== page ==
When I learned about Plancks, and encountered the idea that space time was not like ether in the sense that it all just flowed, unbroken, like a river, but was actually more like a series of very small bits of sand rolling through a track, I started thinking more about micrology, if that is the correct word for it. We use π to help with our calculations of things that are not strictly linear or angular – and nothing really is, is it? Unless there is, essentially, a smallest unit of matter or space time, which would make sense in a world of Plancks. So, as we all know, π goes on forever from its pedestrian 3.14, right? Or does it? Keep in mind, if the world is quantifiable and numbers are a construct that we have created to make our home a little less Kafkaesque, then, eventually, when we hit a subatomic level of measurement, the very idea of π would be pointless. After all, with things like the Heisenberg Uncertainty Principle and Plancks, basing anything on a geometric area becomes sort of preposterous. Once circle is measured down to the area where it might or might not be inhabited by quarks, Higgs particles, and the like, it’s not really even measuring anything. So, if a Planck is the smallest unit of space-time, and we want to get some manner of numeric measurement from that, we’re looking at Yoctometers or 1 x 10-24. To get the farthest decimal of π, it would be necessary to look at the farthest possible extrapolation – the largest area by the smallest measurement. So, the approximate area of the universe measured in Yoctometers should give us something akin to decimal ending of π. Combining uncertainty and the smallest units of area only being in a theoretical place, π as a concept has a limit to its non-recurrence. In terms of an ideal, it does not. However, in practical, real world application, it would. I submit that to take π out any further than yoctometer measurements would be superfluous because it couldn’t really be measuring anything. That would mean that, theoretically, we already have solved for π as far as we will ever need and as far as is practical as a number.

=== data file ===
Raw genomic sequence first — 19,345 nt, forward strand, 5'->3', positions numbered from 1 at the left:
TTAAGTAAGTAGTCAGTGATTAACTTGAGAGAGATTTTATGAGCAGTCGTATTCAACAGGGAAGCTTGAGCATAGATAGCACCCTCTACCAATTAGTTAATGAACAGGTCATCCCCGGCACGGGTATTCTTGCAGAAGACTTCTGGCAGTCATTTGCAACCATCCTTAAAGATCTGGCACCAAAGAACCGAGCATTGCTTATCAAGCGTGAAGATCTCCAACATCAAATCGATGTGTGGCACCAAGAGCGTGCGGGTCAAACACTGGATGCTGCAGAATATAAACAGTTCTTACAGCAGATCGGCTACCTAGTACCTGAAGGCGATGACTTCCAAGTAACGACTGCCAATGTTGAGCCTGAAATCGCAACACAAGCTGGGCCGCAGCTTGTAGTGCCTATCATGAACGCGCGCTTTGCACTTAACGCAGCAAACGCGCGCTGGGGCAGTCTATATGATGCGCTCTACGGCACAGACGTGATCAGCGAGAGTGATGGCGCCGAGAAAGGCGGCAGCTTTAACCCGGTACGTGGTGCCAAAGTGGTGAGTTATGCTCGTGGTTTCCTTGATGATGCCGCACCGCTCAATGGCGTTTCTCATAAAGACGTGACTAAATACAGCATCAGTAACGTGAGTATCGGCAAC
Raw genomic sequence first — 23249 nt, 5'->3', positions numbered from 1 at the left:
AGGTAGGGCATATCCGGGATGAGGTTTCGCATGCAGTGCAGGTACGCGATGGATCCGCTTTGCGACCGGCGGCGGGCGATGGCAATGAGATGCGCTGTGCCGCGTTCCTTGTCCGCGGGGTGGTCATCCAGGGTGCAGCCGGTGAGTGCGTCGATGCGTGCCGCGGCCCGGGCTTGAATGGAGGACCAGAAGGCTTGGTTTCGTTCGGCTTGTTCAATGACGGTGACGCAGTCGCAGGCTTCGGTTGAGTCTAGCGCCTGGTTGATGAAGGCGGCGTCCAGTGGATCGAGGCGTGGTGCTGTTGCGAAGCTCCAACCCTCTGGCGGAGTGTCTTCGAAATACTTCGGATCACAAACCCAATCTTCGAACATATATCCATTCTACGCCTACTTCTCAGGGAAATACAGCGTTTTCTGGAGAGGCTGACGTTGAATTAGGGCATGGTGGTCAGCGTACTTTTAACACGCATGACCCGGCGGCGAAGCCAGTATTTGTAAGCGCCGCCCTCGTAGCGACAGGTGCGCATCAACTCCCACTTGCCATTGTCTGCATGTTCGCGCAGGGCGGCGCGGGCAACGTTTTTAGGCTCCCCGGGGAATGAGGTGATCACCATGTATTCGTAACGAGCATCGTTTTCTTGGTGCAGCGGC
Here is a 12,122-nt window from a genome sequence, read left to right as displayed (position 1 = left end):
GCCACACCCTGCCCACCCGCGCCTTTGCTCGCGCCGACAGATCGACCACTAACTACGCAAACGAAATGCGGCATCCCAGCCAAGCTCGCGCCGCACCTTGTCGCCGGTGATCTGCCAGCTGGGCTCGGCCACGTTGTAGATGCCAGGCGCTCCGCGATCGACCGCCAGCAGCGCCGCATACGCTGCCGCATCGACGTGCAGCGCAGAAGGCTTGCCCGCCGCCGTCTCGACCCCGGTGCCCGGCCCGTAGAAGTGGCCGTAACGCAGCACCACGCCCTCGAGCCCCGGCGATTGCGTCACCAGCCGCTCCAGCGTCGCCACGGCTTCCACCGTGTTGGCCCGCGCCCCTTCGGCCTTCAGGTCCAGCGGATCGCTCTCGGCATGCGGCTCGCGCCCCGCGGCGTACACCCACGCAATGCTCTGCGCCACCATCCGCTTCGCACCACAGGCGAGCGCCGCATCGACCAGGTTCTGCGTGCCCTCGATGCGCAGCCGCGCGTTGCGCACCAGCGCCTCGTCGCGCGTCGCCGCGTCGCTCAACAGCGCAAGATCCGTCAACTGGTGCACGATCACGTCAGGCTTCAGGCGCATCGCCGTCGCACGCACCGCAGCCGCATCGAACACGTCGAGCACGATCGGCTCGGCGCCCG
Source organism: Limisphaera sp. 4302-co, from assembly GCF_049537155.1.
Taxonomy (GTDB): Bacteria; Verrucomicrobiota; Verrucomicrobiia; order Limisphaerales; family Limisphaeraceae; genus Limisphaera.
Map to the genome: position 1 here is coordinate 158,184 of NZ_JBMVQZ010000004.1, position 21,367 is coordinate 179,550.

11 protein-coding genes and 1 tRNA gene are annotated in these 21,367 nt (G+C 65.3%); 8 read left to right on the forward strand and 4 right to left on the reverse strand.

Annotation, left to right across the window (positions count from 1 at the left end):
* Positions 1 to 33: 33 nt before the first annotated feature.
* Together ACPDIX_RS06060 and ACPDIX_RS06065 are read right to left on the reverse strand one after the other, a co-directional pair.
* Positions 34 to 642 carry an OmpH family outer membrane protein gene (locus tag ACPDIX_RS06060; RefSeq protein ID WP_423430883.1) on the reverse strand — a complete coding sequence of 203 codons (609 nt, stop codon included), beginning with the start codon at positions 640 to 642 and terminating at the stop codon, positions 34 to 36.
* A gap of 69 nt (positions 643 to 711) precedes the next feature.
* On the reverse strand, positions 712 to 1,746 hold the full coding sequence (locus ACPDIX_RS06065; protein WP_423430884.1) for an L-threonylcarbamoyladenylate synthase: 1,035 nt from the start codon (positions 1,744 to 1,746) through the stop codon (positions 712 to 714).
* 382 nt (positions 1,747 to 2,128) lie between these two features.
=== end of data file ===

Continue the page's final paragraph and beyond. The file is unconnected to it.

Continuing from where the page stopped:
True, it could go on farther, but if numbers exist to measure things, and there is nothing that that iteration of π could measure. Then I must ask, is it really a number at all? From the Wittgensteinian definition of use and meaning, no, it really isn’t.
And again, the refrain from Mr. Mays…
The Highest Number
Even with concepts like imaginary and irrational numbers, something is still being computed, counted, made sense of, measured. So the fact is that if the universe has a finite amount of building blocks and space, then there would be a finite number of ways that the universe could be recombined. Even if the universe is expanding, it must have a volume that is somewhat measurable. The extrapolation that came from all of this was the simple fact that if we live in a world that is in any way rational, then a highest number is probable.
The obvious counterpoint to the idea of a highest number would be similar to what I said to my bus stop peer that one day all those years ago: well, what if I add one to it?
So glad you asked, Kindergarten Sean. By means of analogy, it would be like painting a hammer. It can certainly be done, but what difference would it make? The whole point of a hammer is, aside from Wittgenstein’s use is meaning, to hammer things in. Painting it doesn’t really compute in that sense. You could make it part of an art project, or use it for some other purpose, but that’s taking the analogy off of the rails. If you can compute everything that it is possible to computer, then any number higher than the absolute sum of all possible computations is gilding the lily.